Today I’m going to pick some low-hanging fruits as there is a lot of documentation on this topic already. However, as there usually are a lot of gory details I’ll write on how this worked out for me.
“Hudson is a continuous integration tool” (Wikipedia). It is very useful for running Unit testing and can automatically act on new commits made to the project the Hudson server watches. You can for example set-up Hudson to notify the person having committed broken code by E-mail or even have a USB traffic light show the status of the checked source code.
Installing on Ubuntu
While one good thing about Linux distributions is that installing is merely a single command away, this is currently not given for Hudson on Ubuntu or Debian. There is currently an open ticket for packaging Hudson for Debian but so far only an unofficial package from the Hudson team itself exists.
Hudson needs Java and I could only get it to work with the official Java sources. To install Java from Sun Oracle you need to enable the “partner” repository from Ubuntu. Uncomment the following line in “/etc/apt/sources.list” (for Ubuntu 10.10):
deb http://archive.canonical.com/ubuntu maverick partner
And then run
$ sudo aptitude update
$ sudo aptitude install sun-java6-jre
Now make sure the right Java is used by running:
$ update-java-alternatives -s java-6-sun
Once you have Java installed you need to install the “daemon” package that Hudson needs:
$ sudo aptitude install daemon
Now download the Hudson “.deb” from http://hudson-ci.org/debian/ and follow the steps described there to install the package.
Hudson should now be running under http://localhost:8080/
Setting up a Python project from Git
As others have already described how to use Python with Hudson before and probably even have done it better than I could do in this place here I urge you to follow the steps described in http://www.protocolostomy.com/2010/12/02/nose-and-coverage-py-reporting-in-hu… . Make sure you have git installed and maybe other hard dependencies your project will need (e.g. python-dev when compiling packages).
There is an issue however with the first git checkout. If you haven’t used and configured Git on the system before you will probably get an error similar to the one below: “FATAL: Could not apply tag hudson-surf.virtuoso_protocol-1“. In this case you need to move to the workspace created by Hudson and do the configuration as described by <a href="http://wiki.hudson-ci.org/display/HUDSON/Git+Plugin:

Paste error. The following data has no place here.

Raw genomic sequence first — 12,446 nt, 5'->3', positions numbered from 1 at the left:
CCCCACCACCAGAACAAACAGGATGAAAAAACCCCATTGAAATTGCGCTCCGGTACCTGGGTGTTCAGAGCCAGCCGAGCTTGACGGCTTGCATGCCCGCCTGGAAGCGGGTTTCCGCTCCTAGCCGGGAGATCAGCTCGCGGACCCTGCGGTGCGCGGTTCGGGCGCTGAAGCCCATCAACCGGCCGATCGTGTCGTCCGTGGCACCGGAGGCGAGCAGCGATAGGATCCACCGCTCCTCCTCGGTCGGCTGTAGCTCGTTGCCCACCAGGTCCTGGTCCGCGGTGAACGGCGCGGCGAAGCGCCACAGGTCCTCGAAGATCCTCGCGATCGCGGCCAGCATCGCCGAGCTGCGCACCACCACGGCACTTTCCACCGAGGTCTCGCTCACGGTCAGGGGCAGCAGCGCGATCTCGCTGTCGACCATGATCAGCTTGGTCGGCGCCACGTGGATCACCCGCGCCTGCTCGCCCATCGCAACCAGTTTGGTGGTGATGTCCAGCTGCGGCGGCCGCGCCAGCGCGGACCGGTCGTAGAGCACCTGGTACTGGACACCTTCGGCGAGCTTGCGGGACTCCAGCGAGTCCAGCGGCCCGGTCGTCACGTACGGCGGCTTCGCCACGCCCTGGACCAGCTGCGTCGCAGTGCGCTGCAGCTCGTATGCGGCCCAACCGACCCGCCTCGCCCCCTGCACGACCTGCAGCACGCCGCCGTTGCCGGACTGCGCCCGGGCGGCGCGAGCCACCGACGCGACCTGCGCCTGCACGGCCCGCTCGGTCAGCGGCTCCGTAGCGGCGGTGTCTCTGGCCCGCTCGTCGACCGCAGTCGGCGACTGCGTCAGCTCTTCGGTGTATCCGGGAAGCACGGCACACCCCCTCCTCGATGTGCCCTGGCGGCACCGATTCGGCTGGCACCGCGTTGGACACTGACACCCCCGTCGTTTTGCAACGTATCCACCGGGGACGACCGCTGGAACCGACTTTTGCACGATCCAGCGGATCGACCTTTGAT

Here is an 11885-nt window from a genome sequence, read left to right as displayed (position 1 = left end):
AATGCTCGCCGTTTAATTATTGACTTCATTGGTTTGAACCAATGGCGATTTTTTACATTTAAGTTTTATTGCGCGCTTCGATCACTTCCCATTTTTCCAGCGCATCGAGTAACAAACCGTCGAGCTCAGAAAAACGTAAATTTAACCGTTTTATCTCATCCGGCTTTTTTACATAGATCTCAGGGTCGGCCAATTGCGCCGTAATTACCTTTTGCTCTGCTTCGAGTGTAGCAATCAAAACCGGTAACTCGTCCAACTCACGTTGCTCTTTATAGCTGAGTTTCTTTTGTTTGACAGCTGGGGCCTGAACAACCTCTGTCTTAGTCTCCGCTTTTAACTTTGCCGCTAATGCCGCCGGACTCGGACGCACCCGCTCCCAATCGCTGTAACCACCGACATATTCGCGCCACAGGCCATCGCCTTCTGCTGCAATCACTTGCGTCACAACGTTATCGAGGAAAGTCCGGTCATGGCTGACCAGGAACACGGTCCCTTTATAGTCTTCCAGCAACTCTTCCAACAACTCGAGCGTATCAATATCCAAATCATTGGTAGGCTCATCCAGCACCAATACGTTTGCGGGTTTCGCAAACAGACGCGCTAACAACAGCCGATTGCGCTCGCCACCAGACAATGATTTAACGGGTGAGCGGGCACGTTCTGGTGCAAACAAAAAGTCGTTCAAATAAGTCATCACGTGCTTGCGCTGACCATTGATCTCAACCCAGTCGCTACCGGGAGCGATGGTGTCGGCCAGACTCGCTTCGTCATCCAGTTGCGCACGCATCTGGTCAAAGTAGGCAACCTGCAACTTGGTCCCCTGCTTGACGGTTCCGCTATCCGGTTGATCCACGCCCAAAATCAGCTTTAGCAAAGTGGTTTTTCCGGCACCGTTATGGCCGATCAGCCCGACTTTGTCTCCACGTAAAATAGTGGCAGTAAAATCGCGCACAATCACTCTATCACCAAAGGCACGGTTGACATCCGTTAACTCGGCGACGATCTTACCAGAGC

$ cd /var/lib/hudson/jobs/YOURPROJECT/workspace/
$ sudo git config user.name “YOUR NAME”
$ sudo git config user.email “YOUR EMAIL”
Managing dependencies via virtualenv
Most projects come with dependencies and while manual installation on the server will work, it is impossible to keep different conflicting versions and in general will need you to install new Python packages once dependencies change. Virtualenv which I’ve mentioned before comes in handy here.
As described in http://www.hudson-labs.org/content/python-love-story-virtualenv-and-hudson there is a quick way to introduce virtualenv into the build process.
By adding a build step “Execute shell” with the following content
if [ -d “.env” ]; then
echo “**> virtualenv exists”
echo “**> creating virtualenv”
pip install -r requirements.txt
a virtual environment will be created in .env and updated on every run of the build process. All we now need is to write the file requirements.txt to include the project’s requirements. This at best is a simple file with one line per package dependency. This actually is a good use case for the method I blogged about before.
Using nose for unit testing
Nose is a very handy tool when doing unit testing. In the post about Python&Hudson mentioned above nose is already used for generating the unit test XML and code coverage results. Here’s an in my opinion nice way to use nose in any project.
Distutils has a command for running tests:
$ python setup.py test
By adding the following two lines to setup.py we can use nose for this handler:
We can then activate xunit results and coverage by generating the file setup.cfg:
To have the plug-ins activated we need to use the nose handler though (see <a href="http://somethingaboutorange.com/mrl/projects/nose/0.11.1/api/commands.html):
$ python setup.py nosetests
With this we have not only created an easy way to run the test from Hudson (using the “Execute shell” build step) but also can we now provide a dead easy way for our users to check the project’s code. I use this for example for https://github.com/nwebs/surf.virtuoso_protocol .